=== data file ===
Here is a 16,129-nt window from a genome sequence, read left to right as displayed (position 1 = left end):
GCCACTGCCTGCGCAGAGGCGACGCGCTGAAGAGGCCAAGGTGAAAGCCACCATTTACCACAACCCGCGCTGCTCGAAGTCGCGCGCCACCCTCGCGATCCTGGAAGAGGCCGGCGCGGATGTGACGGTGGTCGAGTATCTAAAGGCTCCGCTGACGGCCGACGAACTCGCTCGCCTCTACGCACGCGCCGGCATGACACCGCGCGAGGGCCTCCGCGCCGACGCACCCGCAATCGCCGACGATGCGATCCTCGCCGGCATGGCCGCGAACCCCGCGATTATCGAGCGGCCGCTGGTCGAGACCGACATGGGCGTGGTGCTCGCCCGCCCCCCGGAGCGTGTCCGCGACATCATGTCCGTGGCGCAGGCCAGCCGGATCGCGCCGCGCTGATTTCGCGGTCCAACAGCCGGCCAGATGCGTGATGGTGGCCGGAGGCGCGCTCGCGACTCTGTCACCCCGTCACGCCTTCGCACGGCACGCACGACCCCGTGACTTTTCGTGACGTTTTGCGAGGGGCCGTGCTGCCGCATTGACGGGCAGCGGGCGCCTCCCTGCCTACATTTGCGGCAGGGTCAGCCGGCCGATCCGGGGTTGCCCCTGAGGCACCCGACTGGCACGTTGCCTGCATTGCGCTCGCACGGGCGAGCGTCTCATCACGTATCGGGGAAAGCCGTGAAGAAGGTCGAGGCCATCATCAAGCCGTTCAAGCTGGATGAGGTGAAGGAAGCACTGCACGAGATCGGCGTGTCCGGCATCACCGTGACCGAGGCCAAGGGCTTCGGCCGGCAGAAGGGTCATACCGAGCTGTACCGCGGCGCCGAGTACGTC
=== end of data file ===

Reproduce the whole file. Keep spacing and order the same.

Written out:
Here is a 16,129-nt window from a genome sequence, read left to right as displayed (position 1 = left end):
GCCACTGCCTGCGCAGAGGCGACGCGCTGAAGAGGCCAAGGTGAAAGCCACCATTTACCACAACCCGCGCTGCTCGAAGTCGCGCGCCACCCTCGCGATCCTGGAAGAGGCCGGCGCGGATGTGACGGTGGTCGAGTATCTAAAGGCTCCGCTGACGGCCGACGAACTCGCTCGCCTCTACGCACGCGCCGGCATGACACCGCGCGAGGGCCTCCGCGCCGACGCACCCGCAATCGCCGACGATGCGATCCTCGCCGGCATGGCCGCGAACCCCGCGATTATCGAGCGGCCGCTGGTCGAGACCGACATGGGCGTGGTGCTCGCCCGCCCCCCGGAGCGTGTCCGCGACATCATGTCCGTGGCGCAGGCCAGCCGGATCGCGCCGCGCTGATTTCGCGGTCCAACAGCCGGCCAGATGCGTGATGGTGGCCGGAGGCGCGCTCGCGACTCTGTCACCCCGTCACGCCTTCGCACGGCACGCACGACCCCGTGACTTTTCGTGACGTTTTGCGAGGGGCCGTGCTGCCGCATTGACGGGCAGCGGGCGCCTCCCTGCCTACATTTGCGGCAGGGTCAGCCGGCCGATCCGGGGTTGCCCCTGAGGCACCCGACTGGCACGTTGCCTGCATTGCGCTCGCACGGGCGAGCGTCTCATCACGTATCGGGGAAAGCCGTGAAGAAGGTCGAGGCCATCATCAAGCCGTTCAAGCTGGATGAGGTGAAGGAAGCACTGCACGAGATCGGCGTGTCCGGCATCACCGTGACCGAGGCCAAGGGCTTCGGCCGGCAGAAGGGTCATACCGAGCTGTACCGCGGCGCCGAGTACGTC